As of yesterday, low THC hemp seeds are legal to eat in Australia. You've been able to buy hemp seeds in Australia for some years now, but previously the products were required to carry stickers stating they were not for human consumption. Now I know a number of people who have been making 'home made face scrubs' or feeding hemp seeds to their non existent pets for years, but given the new regulations we will likely see many food products become available over the coming months.
Before we dive into the nutrition profile of hemp, it's important to give a little background - low THC hemp seed foods have been assessed as safe for human consumption, and do not contain psychoactive properties. Unlike Marrijuana, hemp has extremely low levels of the mind-altering chemical tetrahydrocannabinol (THC). Industrial hemp has THC levels of about 0.03%, compared to marijuana, which can contain up to 30%. Packaging of hemp products can no longer use images or representations of any part of the cannabis plant, other than the seed - this is to make it very clear that hemp and cannabis are two different things.
Hemps seeds are small and crunchy, and are usually de-husked before selling. The inside of the seed is white with a creamy, soft texture. Most people with nut allergies have no reaction to the seeds, making them a school-lunch friendly choice. As an added bonus, hemp is also a sustainable, eco friendly crop. It can be grown in many different climates and soil types, and is naturally resistant to many pests, reducing the need for pesticides, herbicides and fungicides. Some farmers use hemp to assist in soil regeneration - it was even used at Chernobyl to remove pollutants and toxins from the soil and groundwater.
Nutritional Benefits of Hemp Seeds
Being a seed, hemp is high in fats, and therefore high in calorie density - but the good thing is you really don't need to use that much to get nutritional benefits. The majority of the fats found in hemp are Omega-6 and Omega-3 fatty acids - more on this in just a sec. Hemp seeds are also very long in carbohydrates, but still a good source of fibre.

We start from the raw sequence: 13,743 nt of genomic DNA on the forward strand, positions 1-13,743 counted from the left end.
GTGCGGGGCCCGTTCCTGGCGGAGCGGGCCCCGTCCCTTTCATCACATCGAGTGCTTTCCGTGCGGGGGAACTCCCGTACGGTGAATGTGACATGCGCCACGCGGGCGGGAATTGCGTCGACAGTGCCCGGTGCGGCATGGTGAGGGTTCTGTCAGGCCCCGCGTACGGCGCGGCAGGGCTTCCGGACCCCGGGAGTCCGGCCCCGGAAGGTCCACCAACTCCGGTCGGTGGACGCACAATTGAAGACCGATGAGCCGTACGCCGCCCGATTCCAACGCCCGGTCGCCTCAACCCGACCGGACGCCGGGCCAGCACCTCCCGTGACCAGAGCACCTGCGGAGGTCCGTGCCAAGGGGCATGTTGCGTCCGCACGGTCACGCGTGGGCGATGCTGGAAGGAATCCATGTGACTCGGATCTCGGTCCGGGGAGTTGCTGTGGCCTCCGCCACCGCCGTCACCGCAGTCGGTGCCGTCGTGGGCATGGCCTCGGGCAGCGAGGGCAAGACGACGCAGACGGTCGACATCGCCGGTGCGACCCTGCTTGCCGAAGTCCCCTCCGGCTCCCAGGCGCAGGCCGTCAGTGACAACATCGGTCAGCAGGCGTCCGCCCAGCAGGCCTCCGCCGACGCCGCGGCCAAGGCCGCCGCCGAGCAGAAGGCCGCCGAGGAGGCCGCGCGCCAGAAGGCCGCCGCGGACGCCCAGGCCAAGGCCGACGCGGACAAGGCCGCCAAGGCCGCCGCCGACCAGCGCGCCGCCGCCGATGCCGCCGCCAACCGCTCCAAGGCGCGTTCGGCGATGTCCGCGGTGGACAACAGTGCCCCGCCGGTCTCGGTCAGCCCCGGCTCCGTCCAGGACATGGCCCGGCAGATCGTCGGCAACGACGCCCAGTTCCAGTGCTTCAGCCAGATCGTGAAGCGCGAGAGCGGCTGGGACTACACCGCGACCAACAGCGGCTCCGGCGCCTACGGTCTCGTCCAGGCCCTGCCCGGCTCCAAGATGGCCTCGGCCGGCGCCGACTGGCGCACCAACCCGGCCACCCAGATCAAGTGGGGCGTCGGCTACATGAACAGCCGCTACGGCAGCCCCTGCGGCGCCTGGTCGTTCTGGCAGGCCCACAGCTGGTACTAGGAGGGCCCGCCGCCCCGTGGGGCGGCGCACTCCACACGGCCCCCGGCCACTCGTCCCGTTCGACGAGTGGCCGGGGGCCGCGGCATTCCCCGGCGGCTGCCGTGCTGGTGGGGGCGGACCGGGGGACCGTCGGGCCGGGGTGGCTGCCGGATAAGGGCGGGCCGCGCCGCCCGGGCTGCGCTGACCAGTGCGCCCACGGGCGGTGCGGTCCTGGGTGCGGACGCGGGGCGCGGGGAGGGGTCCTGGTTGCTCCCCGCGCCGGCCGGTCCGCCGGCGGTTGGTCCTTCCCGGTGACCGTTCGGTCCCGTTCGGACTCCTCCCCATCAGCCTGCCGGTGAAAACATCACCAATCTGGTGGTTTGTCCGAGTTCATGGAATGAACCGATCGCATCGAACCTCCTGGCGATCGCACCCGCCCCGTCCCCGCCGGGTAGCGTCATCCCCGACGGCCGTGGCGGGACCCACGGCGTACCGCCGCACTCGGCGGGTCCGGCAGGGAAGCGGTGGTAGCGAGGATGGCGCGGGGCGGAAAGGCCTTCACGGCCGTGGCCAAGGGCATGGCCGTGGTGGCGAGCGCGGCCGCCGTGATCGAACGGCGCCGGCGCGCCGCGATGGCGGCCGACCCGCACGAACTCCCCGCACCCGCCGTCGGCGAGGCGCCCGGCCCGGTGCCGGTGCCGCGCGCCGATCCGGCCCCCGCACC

Vitamins and Minerals
Hemp seeds are essentially little multi vitamins - they are an excellent source of vitamin E, Magnesium, Zinc and Manganese, a good source of Iron, and also contain notable amounts of Thiamine, Phosphorus, Calcium and Potassium. Additionally, they contain phytosterols, beneficial for lowering cholesterol levels.
Hemp seeds provide all essential amino acids and have a high protein digestibility. The seeds contain roughly 25% protein. A 30g serve will provide you 11g of protein (twice that of a medium egg)!
Essential Fatty Acids
Hemp is one of the most concentrated sources of plant-based Omega-3 fatty acids on the planet. The ratio of Omega-6 to Omega-3 is 3:1 - I'd consider this is a good ratio, and here's why: Typical western diets have a ratio of somewhere between 10:1-15:1. Some studies suggest excessive consumption of Omega-6 fatty acids, and a high Omega-6 to Omega-3 ratio (as found in the standard Australian diet), promotes the development of many diseases including heart disease, cancer and inflammatory and autoimmune conditions. Increased levels of Omega-3 fatty acids however, may have suppressive effects.
Hemp seeds also contain a specific Omega-6 fatty acid called Gamma-linolenic Acid (GLA). Unlike some others, GLA is an Omega-6 fatty acid that may actually reduce inflammation. Preliminary clinical research suggests GLA may be useful for conditions such as diabetic neuropathy, eczma, acne, rheumatoid arthritis and PMS - I'd say watch this space for more conclusive research.
Incorporating Hemp Seeds Into Your Diet
They're pretty versatile little seeds and can be used in many different ways:
- Blended with water and strained to make hemp milk
- Eaten raw
- Sprinkled on top of cereals, salads or yoghurts
- Added to baking, muesli bars or smoothies
- Ground to make a spreadable seed butter.
Try this super simple choc berry smoothie recipe to get started